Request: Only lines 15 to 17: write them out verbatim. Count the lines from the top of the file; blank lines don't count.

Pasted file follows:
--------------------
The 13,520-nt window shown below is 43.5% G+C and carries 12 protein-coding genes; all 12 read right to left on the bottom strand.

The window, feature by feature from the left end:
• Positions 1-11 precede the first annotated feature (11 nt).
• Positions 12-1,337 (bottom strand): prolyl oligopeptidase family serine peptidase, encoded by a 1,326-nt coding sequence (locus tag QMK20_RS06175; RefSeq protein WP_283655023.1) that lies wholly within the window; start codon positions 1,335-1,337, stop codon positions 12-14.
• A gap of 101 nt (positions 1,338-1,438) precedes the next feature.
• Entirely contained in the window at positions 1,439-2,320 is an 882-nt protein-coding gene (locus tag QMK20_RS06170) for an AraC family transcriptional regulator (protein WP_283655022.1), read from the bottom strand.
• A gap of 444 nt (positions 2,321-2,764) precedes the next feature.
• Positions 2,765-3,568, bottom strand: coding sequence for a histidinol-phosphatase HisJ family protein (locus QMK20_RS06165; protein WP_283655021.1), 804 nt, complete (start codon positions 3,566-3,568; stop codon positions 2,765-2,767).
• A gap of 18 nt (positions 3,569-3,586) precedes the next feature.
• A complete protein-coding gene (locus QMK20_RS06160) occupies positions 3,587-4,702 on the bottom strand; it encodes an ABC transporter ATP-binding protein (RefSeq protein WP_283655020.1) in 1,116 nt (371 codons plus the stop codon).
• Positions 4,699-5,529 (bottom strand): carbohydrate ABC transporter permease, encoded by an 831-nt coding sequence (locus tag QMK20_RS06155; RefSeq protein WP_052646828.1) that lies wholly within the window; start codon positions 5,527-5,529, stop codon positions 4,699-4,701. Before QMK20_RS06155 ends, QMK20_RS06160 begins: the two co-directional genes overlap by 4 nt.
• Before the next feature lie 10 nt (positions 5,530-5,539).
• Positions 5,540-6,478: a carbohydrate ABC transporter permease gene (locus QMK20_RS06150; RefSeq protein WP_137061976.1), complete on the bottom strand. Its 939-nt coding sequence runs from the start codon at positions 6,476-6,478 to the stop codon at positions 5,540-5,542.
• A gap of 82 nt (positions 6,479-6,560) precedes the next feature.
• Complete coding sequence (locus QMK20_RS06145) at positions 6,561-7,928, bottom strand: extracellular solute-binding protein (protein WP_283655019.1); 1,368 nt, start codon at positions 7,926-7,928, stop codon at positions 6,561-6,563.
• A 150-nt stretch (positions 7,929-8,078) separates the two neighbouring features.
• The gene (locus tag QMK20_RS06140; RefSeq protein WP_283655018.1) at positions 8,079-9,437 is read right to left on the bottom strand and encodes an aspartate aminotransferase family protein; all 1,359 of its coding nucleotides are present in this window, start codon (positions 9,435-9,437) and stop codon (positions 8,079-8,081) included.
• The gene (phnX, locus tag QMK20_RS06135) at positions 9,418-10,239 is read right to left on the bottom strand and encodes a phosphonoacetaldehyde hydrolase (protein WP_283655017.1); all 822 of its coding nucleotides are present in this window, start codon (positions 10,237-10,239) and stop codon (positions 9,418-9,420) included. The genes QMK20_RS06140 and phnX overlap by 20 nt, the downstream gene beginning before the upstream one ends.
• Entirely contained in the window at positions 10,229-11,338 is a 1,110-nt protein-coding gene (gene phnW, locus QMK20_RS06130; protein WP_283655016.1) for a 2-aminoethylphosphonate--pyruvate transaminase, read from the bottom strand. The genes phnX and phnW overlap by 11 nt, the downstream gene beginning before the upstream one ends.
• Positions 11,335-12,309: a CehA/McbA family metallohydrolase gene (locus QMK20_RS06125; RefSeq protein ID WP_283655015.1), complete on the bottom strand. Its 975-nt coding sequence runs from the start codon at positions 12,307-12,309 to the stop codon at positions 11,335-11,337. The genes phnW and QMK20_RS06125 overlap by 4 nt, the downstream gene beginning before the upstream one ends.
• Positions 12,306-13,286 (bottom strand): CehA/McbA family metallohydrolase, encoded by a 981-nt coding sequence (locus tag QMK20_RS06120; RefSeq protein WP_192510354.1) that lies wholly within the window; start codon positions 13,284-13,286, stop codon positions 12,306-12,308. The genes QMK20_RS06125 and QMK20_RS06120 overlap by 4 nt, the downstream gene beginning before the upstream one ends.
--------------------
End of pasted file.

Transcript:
• Complete coding sequence (locus QMK20_RS06145) at positions 6,561-7,928, bottom strand: extracellular solute-binding protein (protein WP_283655019.1); 1,368 nt, start codon at positions 7,926-7,928, stop codon at positions 6,561-6,563.
• A 150-nt stretch (positions 7,929-8,078) separates the two neighbouring features.
• The gene (locus tag QMK20_RS06140; RefSeq protein WP_283655018.1) at positions 8,079-9,437 is read right to left on the bottom strand and encodes an aspartate aminotransferase family protein; all 1,359 of its coding nucleotides are present in this window, start codon (positions 9,435-9,437) and stop codon (positions 8,079-8,081) included.